Historically the god’s name was Tīw and his Old Norse counterpart was Týr. Lawman either had some genuine tradition about a variant of Tīw’s name or tradition is here garbled. Lawman’s name looks like a feminine form of the name.
Traditions Related to TīwEdit
Tīw is reconstructed in proto-Germanic as *Tîwaz (*Tē₂waz). There are a few examples of the Germanic god being identified with the Roman war god Mars, for example the name of Mars Thingsus (Thincsus) is found in an inscription on an 3rd century altar from the Roman fort and settlement of Vercovicium at Housesteads in Northumberland, thought to have been erected by Frisian mercenaries stationed at Hadrian’s Wall. It is interpreted as “Mars of the Assembly”.
The meaning of the name is simply ‘god’ and it is connected to other words meaning ‘god’ in other Indo-European languages, for example Gk. theōs, Lat. deus, Welsh dwy. But in Germanic use it seems the increasingly *Tē₂waz was use mainly as the proper name for that one god and other names were used as the general name for ‘god’ until *Tē₂waz became almost only recognizable as that single god’s otherwise uninterpretable name. By historical times, *Tē₂waz had dwindled in importance compared to Wōden and Thunor.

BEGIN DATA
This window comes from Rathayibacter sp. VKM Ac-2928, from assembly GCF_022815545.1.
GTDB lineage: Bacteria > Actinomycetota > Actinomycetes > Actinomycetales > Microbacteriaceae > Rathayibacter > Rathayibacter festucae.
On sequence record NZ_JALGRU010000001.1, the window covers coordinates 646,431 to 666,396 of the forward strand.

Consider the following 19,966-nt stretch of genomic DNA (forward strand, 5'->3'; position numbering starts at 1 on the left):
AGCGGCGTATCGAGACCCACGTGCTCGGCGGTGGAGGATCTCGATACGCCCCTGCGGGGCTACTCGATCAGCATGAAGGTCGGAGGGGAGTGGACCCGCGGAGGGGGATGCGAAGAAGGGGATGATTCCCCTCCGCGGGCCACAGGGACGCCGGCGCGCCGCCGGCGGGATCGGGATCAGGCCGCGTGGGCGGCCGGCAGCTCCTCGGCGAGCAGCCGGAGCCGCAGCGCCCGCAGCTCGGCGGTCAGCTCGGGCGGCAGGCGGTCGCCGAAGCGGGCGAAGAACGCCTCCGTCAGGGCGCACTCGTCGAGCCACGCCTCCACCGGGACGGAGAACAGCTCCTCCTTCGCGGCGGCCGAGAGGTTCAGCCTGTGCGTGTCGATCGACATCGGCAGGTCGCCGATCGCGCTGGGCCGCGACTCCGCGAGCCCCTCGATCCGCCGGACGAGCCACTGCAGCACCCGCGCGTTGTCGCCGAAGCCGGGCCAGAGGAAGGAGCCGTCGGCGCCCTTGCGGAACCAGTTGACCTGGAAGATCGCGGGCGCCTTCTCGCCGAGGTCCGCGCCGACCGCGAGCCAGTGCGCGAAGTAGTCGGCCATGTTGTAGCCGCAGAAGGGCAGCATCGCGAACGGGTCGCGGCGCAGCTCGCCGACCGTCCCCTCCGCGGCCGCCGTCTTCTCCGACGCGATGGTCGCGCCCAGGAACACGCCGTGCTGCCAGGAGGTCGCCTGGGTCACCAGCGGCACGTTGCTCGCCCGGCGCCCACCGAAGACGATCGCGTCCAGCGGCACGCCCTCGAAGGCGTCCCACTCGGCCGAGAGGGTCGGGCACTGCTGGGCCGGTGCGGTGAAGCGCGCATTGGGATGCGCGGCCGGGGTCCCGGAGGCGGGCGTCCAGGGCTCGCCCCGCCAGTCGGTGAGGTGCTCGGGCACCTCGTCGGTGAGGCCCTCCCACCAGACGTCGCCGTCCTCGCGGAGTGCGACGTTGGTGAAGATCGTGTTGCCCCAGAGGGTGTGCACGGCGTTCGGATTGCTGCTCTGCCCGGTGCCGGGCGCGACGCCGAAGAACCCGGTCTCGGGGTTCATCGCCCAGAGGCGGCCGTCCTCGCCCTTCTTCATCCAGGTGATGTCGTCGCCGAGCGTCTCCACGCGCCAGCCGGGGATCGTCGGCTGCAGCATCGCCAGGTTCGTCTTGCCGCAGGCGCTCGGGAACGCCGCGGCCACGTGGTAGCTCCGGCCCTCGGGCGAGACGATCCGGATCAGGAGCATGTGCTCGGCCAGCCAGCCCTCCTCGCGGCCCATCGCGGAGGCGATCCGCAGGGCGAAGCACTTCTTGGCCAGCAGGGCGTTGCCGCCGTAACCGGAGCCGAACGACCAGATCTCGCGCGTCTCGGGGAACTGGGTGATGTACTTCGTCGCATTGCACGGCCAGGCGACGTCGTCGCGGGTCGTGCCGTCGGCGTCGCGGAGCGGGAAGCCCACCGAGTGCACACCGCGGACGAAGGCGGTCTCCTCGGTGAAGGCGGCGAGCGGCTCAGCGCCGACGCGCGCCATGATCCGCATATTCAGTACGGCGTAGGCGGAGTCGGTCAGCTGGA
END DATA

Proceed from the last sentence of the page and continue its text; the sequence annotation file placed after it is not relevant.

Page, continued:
In Norse myth the god is known as Týr and is once called a son of Óðinn and once called the son of the giant Hymir. Týr is one-handed, having lost his right hand in the jaws of the wolf Fenrir when he falsely swore to release Fenrir.
Some Name VariationsEdit
ENGLISH: Tīw, Tidea, Tydea; OLD NORSE: Týr.